Monday, December 12, 2011

Most Heat-Tolerant Vegetables

Most peppers are hardy warm climate plants.

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Temperature plays a critical role in determining which plants thrive in a particular climate. The development of heat-tolerant varieties of garden favorites has broadened the plants available for warm regions, but even the benefit from proper planting depths, mulch and regular watering.

Related Searches: Tomatoes and Peppers

Tomatoes aren't typically heat-tolerant, but some varieties, such as Solar Set, Sunmaster, Heat Wave II and Sun Leaper carry a heat-resistant gene. The LSU Ag Center recommends planting the tomatoes deeper and watering in the morning to help the plants thrive. Sun Gold hybrids produce orange cherry tomatoes that mature early. Almost all peppers, especially hot varieties such as habanero, cayenne, jalapeno and Hungarian wax peppers do well in hot climates. Eggplant, another vegetable that tolerates heat is a member of the same family as tomatoes and pepper.

Root Vegetables and Tubers

Starchy tubers, typically associated with tropical climates and cuisines, tolerate heat. Yams, taro, cassava and sweet potatoes thrive in hot climates. Among the varieties of sweet potatoes that tolerate high heat is the Beauregard, a variety developed by Louisiana State University. Yams and sweet potatoes are not the same plant, though the names are used interchangeably in some parts of the United States. Yams only grow in the tropics. Taro, sometimes called the potato of the tropics, has a higher concentration of protein, calcium and phosphorous than white potatoes.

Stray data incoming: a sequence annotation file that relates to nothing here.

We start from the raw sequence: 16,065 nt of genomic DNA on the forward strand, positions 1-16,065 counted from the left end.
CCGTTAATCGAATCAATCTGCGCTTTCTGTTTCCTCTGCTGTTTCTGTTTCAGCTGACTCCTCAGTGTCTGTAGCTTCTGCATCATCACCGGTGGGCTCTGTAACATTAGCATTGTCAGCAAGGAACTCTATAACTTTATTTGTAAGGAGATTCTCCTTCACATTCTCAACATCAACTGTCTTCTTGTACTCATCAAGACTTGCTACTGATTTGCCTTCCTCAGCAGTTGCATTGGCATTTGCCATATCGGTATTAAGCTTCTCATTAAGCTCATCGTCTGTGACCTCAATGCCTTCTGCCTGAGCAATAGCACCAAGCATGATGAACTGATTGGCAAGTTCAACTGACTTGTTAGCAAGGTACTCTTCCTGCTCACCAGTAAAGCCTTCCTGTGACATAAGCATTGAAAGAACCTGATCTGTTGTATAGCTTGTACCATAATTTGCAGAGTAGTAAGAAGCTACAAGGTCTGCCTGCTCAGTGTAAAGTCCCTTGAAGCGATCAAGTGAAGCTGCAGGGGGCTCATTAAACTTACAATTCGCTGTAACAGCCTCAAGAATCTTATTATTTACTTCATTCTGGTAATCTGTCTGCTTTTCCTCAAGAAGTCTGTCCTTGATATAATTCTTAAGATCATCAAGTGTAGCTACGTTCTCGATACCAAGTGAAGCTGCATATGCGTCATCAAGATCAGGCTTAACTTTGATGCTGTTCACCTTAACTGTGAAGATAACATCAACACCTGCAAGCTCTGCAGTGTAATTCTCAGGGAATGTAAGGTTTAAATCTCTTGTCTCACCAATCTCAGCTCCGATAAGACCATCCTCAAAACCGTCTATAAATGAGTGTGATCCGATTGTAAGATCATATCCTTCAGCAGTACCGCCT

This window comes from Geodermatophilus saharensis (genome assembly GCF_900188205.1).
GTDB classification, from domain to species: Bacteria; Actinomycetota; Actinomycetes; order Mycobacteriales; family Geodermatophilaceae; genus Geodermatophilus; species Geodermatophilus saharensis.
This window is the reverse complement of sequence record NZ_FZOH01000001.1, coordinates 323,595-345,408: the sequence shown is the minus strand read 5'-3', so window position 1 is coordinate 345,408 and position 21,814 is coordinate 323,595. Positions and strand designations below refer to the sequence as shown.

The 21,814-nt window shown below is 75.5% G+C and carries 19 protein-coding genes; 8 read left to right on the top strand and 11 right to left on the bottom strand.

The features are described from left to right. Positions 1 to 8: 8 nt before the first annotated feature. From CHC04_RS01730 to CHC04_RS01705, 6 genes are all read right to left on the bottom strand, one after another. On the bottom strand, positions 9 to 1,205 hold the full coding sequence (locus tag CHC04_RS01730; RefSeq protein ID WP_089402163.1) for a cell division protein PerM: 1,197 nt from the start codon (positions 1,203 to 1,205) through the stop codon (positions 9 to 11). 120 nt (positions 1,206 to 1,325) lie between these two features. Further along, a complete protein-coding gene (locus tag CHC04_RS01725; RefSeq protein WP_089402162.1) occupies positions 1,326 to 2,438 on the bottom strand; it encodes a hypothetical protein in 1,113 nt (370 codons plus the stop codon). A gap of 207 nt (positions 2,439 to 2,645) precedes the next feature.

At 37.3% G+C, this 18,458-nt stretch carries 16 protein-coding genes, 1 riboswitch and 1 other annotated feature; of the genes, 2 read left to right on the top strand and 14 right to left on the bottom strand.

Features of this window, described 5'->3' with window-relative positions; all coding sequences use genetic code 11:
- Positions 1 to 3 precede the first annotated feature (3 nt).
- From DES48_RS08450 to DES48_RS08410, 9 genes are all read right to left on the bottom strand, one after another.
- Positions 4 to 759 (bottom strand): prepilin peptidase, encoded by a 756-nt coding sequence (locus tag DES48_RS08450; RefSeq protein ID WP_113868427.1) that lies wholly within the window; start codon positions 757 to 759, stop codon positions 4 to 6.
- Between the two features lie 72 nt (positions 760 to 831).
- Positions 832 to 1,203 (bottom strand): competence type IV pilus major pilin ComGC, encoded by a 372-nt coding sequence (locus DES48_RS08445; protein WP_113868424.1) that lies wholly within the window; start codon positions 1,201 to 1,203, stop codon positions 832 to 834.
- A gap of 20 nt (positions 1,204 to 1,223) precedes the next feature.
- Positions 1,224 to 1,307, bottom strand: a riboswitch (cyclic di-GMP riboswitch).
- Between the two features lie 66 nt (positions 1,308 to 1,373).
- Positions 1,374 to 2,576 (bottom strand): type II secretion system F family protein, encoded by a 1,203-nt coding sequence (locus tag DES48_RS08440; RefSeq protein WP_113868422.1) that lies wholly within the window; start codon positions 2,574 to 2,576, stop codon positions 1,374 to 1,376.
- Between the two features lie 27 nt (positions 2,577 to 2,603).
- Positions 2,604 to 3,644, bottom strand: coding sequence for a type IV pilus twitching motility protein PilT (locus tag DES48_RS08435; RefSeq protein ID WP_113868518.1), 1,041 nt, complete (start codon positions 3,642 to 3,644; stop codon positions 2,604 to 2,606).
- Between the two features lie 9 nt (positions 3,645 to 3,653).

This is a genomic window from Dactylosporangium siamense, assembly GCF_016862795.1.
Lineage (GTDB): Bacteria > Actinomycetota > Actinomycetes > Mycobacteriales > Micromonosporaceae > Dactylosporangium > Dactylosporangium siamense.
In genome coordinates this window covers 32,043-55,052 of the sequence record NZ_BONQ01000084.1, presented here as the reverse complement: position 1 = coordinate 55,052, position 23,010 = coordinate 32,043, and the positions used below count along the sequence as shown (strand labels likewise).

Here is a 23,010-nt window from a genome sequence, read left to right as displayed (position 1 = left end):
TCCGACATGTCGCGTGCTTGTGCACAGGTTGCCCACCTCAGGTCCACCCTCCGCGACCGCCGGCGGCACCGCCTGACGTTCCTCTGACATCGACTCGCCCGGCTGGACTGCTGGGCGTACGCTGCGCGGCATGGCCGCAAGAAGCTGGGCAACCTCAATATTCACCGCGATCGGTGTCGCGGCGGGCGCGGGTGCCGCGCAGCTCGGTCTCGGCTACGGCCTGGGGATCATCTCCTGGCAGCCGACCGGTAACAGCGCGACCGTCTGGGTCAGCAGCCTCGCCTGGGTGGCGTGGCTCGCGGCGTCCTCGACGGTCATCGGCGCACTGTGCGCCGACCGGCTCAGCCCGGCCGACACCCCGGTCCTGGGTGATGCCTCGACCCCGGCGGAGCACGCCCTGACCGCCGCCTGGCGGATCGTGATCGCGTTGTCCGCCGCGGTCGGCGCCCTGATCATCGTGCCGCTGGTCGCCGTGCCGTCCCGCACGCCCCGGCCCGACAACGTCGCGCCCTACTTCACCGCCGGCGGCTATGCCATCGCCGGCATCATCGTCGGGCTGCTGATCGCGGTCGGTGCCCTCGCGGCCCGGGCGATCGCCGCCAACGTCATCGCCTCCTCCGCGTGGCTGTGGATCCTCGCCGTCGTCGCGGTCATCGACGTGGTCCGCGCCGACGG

Leafy Vegetables

Hearting lettuces don't do well in high temperatures, but open-leafed varieties such as oak leaf are heat-tolerant. Oak leaf lettuce has tender leaves and crunchy stems, and comes in red and green varieties. Plant spinach, romaine and the Prizeleaf and Simpson Elite varieties of lettuce. Arugula and mustard greens have distinctive bitter, peppery flavors. Savoy cabbage, bok choy and green cabbage like the heat, as do collards and Swiss chard.

Other Vegetables

Zucchini, summer squash and winter squash are in the same family as melons, and produce large amounts of fruit in warm climates, as do cucumbers. Many varieties of beans, among them pole beans, cowpeas and lima beans prefer warm nights as well as hot days. Some heat-tolerant varieties of broccoli, such as Green Comet have been developed that thrive in all but the hottest climates. Okra is a perennial favorite in Southern gardens. The plant is prized not only for its edible pods, but as an ornamental.

ReferencesLSU Ag Center: Success with Summer TomatoesBurpee Gardening: Tomato, Sun Gold HybridLSU Ag Center: Louisiana Vegetable Planning GuideUniversity of Illinois Extension: Sweet PotatoMildred E. Mathias Botanical Garden: The Potato of the Humid TropicsBurpee Gardening: Heat Tolerant VegetablesCook's Thesaurus: Salad GreensUniversity of Minnesota Extension: Growing MelonsNew Mexico State University: Home Vegetable Gardening in New Mexicoersity of Illinois Extension: BroccoliResourcesUniversity of Illinois Extension: Crops that Take the A Few Heat Tolerant VegetablesPhoto Credit ImagesRead Next:

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